Published on the March 30, 2012, DiagnosticImaging.com website
By Whitney L.J. Howell
Tomosynthesis has been around for more than a decade, most recently being used in breast imaging, but new research indicates it could be useful in diagnosing osteoarthritis of the knee.
Investigators from Boston University School of Medicine (BUSOM) determined tomosynthesis is more proficient than radiography in identifying the hallmarks of knee osteoarthritis — bony spurs and fluid-filled cysts. As a modality, tomosynthesis is much like an X-ray/CT hybrid that can be conducted while the patient is standing. It’s technically an X-ray, but the method produces CT-like thin slices that can give you 360-degree views.
The flexibility of letting the patient stand makes tomosynthesis a good fit for knee imaging, said Daichi Hayashi, PhD, a BUSOM musculoskeletal radiology research fellow and lead author of the study published in April issue ofRadiology.
“CT is a more sophisticated technology than tomosynthesis, but patients
must be lying down in order for it to work. That prevents us from getting images of the knee being exposed to tension that usually arises from standing or walking under normal conditions,” Hayashi said. “Tomosynthesis lets us image the patient when the knee is exposed to gravity and weight.”
Hayashi’s team received a grant from GE to study whether tomosynthesis could provide acceptable images for osteoarthritis diagnoses. To date, it is the first study to examine the use of this modality in knees.
Overall, the team imaged 40 adults — 80 knees total — over age 40, irrespective of knee pain or pre-existing osteoarthritis. Using tomosynthesis, MRI, and radiography, they screened four locations in the knee for any bony spurs or cysts. Results showed tomosynthesis identified 178 bony spurs, and radiography pinpointed 150. Additionally, tomosynthesis caught more than double the number of cysts — 31 compared to 15.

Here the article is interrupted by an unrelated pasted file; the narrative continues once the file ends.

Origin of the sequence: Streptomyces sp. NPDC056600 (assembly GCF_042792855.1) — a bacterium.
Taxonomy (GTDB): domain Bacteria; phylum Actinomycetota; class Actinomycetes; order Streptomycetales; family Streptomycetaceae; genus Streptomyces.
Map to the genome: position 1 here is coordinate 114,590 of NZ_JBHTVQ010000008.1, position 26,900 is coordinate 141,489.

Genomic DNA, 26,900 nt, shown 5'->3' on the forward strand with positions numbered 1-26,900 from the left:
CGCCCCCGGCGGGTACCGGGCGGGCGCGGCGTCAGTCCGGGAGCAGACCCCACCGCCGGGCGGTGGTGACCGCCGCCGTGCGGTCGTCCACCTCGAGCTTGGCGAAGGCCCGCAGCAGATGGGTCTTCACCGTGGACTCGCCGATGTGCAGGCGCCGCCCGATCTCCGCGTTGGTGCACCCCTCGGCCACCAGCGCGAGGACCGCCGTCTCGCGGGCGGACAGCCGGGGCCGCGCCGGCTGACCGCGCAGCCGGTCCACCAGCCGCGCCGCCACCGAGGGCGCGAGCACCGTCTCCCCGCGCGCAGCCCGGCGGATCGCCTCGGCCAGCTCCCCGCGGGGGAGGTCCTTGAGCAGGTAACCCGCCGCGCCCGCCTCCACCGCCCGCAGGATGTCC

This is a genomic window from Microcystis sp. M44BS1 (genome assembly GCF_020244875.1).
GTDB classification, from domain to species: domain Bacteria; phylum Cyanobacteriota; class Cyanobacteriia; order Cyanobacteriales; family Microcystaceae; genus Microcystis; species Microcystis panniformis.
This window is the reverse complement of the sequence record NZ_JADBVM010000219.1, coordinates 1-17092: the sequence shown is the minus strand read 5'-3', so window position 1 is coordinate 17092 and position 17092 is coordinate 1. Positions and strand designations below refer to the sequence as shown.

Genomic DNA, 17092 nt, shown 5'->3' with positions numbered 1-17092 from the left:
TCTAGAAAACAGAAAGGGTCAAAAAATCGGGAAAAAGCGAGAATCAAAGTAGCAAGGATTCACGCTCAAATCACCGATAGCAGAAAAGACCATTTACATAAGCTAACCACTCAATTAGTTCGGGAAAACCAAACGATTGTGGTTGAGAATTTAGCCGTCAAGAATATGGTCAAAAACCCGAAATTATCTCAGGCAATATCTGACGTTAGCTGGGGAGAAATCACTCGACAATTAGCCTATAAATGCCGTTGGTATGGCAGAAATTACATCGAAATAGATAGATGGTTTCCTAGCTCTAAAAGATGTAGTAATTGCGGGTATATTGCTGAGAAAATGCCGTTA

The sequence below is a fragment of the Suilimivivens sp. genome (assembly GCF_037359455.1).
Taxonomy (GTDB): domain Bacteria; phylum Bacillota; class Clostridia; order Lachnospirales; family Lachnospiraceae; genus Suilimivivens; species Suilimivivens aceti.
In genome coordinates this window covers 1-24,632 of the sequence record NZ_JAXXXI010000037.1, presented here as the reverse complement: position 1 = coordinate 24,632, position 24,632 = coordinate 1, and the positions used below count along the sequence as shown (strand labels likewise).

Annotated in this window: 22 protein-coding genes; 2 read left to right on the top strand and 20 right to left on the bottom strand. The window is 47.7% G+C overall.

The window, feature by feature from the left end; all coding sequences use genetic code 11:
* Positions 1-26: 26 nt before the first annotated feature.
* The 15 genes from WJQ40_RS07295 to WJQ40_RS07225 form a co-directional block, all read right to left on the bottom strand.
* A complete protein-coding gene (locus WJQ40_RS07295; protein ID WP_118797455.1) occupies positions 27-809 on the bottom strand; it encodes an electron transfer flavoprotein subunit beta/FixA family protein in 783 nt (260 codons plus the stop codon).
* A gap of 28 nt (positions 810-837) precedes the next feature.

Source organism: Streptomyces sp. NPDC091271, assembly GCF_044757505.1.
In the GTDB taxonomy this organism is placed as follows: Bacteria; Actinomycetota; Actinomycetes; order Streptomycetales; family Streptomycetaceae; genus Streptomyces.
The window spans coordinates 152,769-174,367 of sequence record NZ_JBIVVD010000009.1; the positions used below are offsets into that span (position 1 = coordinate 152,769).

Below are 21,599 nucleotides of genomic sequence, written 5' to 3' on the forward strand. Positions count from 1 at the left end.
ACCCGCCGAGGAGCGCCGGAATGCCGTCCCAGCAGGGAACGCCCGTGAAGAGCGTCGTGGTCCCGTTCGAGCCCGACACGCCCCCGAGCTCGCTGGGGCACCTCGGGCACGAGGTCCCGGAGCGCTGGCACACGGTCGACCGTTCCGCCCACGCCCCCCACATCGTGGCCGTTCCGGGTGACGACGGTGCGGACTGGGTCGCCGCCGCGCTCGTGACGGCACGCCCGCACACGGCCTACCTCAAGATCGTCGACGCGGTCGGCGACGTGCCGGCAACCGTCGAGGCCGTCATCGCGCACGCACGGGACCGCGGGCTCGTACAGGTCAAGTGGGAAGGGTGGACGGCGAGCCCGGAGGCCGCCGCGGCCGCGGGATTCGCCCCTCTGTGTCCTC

Current research, published in the January 2011 Radiology, reported tomosynthesis is also superior to radiography in highlighting rheumatoid arthritis in the hands and wrists. In these cases, tomosynthesis identified about 20 percent more lesions.
Even though it offers greater specificity, the spurs tomosynthesis identifies might not be of significant importance, Hayashi said. It discovers smaller spurs that are less strongly associated with pain than the larger spurs found through radiography. This difference shows tomosynthesis isn’t wholly superior to X-ray technology and that more research is needed to determine the extent to which it can actually contribute to the clinical management of osteoarthritis, he said.
To read the remainder of the article: http://www.diagnosticimaging.com/musculoskeletal/content/article/113619/2052825